Nothing much happens on the surface of Bergsson’s yarn, but underneath there’s plenty of magma bubbling.



A modernist classic from Iceland, half a century old, makes its first appearance in the U.S.

He’s a mean man, a sick man. And, though “descended from the bravest, bluest-eyed Vikings,” Tómas Jónsson doesn’t strike much of a heroic figure; old and fast falling apart, hidden away in a basement flat, he spends his time filling the pages of composition books with reflections, sometimes aphoristic and sometimes stream-of-consciousness floods, on the things he has seen and done. “I am completely bound to the passing moment,” he records. “I am the passing moment. I am time itself. I have no remarkable experiences. I have no spare moments from the past.” Ordinary though his experiences may have been in the larger human story, they’re enough to sustain an off-kilter, often dyspeptic worldview. First published in 1966, a decade after Halldór Laxness became the first and so far only Icelandic writer to win the Nobel Prize in literature, Bergsson’s novel has a Joycean quality to it, Finnegans Wake as much as Ulysses, with portraits of the artist as a man at various stages of life, all of them querulous. Jónsson frets that he cannot be a real writer because he lacks a callused pen finger, and that’s only the first of his strict attentions to the body and its functions, as when Bergsson via Jónsson describes a woman eating a boardinghouse meal even as other diners “de-wind themselves with a couple of farts”: “She put it in her mouth on the tines of her fork, her jaws swinging to and fro, bjabb-bjabb, as the steak mashes down her esophagus down to the stomach grog-grog.” It’s not the most appetizing of visions, but Bergsson’s shaggy (and, in a couple of instances, carefully shaven) dog stories have a certain weird charm, even as it develops that Jónsson has discovered one great raison d’être for writing a memoir: revenge.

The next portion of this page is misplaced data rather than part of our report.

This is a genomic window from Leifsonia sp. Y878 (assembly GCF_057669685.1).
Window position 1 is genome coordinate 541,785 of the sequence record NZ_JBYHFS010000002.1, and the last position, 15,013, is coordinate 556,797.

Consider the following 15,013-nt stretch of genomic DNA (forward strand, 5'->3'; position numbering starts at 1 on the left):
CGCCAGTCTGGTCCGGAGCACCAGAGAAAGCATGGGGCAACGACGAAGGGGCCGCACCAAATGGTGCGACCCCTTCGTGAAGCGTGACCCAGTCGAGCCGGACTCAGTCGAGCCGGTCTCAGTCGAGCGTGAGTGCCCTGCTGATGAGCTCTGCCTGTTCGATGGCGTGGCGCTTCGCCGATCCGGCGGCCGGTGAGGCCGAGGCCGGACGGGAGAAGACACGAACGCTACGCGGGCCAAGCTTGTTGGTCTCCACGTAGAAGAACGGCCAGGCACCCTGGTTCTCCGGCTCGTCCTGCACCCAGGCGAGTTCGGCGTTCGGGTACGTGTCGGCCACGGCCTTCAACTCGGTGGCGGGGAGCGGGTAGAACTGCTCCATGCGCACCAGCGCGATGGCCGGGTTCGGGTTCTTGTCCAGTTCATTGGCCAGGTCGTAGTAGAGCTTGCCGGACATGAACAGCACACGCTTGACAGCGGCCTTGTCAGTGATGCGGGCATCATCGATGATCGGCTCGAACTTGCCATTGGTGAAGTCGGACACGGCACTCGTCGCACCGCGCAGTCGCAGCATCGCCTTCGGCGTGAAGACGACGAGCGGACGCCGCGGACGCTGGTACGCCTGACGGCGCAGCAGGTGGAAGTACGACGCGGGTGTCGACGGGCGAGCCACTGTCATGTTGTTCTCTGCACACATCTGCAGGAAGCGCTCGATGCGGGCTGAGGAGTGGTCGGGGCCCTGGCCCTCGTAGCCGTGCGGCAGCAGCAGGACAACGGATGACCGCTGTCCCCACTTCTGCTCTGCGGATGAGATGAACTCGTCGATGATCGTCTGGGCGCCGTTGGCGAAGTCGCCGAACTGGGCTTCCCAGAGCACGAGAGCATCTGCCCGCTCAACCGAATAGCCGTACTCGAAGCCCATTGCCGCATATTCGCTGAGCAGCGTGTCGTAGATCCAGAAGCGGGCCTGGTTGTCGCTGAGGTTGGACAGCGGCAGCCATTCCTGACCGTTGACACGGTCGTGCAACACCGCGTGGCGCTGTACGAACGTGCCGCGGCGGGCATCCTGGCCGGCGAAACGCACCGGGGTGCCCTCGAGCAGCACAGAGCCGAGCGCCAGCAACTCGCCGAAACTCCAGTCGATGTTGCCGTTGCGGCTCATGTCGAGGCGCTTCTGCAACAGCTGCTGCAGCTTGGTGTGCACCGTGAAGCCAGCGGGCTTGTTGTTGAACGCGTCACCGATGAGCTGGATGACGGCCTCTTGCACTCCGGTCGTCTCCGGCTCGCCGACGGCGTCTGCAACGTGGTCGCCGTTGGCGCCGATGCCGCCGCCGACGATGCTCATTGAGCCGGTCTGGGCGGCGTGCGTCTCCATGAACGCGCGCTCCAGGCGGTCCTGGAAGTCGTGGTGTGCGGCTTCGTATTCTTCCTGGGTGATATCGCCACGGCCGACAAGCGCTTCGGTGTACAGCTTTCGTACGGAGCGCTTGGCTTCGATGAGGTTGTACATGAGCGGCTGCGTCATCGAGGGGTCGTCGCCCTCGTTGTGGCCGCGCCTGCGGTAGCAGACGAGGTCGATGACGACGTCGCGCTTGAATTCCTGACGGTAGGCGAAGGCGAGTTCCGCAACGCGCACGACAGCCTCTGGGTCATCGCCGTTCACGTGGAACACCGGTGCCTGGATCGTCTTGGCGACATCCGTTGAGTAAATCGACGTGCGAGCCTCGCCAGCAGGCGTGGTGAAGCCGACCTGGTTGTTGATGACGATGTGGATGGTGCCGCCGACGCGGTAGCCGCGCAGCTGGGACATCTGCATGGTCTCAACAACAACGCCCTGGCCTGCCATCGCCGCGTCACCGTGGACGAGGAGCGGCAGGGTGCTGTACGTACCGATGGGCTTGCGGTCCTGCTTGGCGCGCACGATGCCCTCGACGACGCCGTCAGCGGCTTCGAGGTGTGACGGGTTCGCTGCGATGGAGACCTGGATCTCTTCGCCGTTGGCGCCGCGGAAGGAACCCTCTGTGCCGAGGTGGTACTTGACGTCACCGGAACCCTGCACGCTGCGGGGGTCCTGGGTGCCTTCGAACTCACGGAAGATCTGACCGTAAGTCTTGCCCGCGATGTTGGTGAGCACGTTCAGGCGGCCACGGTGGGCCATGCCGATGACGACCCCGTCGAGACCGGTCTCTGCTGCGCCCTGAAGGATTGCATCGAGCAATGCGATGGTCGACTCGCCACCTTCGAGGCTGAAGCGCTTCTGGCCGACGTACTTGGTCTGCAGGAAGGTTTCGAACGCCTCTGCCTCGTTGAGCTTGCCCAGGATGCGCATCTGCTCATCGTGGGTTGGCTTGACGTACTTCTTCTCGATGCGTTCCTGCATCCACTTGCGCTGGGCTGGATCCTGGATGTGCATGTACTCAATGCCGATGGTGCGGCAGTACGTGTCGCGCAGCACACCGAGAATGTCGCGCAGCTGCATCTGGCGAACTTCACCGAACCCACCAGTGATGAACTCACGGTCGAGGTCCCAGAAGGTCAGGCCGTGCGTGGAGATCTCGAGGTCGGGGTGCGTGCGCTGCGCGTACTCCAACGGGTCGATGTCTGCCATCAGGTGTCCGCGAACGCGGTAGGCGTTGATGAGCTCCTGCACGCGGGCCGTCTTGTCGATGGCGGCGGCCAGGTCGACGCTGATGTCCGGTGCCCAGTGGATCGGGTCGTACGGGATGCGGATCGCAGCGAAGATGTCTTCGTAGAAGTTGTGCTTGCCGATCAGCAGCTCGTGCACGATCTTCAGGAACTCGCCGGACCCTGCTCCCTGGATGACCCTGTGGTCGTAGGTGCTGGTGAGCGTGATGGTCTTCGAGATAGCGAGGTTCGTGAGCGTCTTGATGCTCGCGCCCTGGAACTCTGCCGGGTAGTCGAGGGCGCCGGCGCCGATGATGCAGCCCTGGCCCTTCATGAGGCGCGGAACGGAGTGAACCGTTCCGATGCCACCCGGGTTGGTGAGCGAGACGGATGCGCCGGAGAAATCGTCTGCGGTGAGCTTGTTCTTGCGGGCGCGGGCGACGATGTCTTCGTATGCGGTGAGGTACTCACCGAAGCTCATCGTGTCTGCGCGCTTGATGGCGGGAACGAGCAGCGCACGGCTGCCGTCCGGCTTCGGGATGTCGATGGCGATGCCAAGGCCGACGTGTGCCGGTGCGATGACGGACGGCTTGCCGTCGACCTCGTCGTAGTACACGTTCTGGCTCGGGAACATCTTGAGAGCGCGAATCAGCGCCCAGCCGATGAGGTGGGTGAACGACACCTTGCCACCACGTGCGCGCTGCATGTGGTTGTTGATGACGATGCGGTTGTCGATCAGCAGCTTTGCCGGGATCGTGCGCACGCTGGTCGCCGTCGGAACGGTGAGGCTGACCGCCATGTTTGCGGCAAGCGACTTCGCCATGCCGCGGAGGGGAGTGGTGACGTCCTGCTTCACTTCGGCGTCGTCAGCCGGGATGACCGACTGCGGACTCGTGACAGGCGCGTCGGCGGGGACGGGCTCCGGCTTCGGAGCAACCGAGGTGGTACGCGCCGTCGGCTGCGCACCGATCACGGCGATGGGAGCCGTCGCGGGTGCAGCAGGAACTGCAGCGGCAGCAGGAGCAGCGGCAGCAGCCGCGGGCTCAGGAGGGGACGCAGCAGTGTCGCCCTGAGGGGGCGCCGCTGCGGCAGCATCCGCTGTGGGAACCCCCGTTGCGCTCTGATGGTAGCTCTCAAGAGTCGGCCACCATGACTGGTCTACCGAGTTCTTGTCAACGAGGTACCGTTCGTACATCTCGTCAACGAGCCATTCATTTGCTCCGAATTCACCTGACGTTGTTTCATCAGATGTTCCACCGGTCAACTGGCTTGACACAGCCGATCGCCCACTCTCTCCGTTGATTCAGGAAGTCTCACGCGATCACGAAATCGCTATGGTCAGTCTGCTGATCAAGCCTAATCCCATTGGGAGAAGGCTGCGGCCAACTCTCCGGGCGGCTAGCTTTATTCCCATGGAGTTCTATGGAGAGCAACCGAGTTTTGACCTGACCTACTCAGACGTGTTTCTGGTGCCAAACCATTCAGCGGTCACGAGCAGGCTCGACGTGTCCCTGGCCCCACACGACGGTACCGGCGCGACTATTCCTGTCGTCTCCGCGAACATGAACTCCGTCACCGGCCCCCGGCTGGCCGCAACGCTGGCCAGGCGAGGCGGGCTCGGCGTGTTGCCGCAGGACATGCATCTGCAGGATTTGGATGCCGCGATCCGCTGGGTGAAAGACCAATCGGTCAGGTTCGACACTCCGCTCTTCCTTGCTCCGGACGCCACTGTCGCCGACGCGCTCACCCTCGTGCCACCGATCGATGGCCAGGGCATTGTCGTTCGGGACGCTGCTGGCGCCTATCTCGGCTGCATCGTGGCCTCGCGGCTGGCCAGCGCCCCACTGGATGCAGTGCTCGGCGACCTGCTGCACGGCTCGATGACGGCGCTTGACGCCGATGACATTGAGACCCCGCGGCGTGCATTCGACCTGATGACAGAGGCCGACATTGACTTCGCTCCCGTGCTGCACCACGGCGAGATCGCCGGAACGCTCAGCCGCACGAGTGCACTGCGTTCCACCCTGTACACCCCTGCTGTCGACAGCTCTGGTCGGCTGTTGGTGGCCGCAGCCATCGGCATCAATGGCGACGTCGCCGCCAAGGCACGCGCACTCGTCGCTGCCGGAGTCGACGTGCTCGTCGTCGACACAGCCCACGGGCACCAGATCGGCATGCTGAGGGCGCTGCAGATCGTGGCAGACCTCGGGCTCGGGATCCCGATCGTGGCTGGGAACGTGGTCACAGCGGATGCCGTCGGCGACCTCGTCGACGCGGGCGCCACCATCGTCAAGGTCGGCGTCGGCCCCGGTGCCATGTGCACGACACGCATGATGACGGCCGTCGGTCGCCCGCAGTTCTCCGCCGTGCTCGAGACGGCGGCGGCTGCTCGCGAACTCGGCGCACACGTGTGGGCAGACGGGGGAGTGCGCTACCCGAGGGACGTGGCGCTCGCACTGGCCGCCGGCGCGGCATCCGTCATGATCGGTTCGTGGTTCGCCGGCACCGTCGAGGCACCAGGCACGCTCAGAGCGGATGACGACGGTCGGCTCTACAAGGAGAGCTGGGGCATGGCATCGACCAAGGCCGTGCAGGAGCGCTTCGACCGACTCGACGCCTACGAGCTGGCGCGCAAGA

Nothing much happens on the surface of Bergsson’s yarn, but underneath there’s plenty of magma bubbling.

Pub Date: July 11, 2017

ISBN: 978-1-940953-60-1

Page Count: 411

Publisher: Open Letter

Review Posted Online: Aug. 3, 2017

Kirkus Reviews Issue: Aug. 15, 2017

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A strange, subtle, and haunting novel.

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A financier's Ponzi scheme unravels to disastrous effect, revealing the unexpected connections among a cast of disparate characters.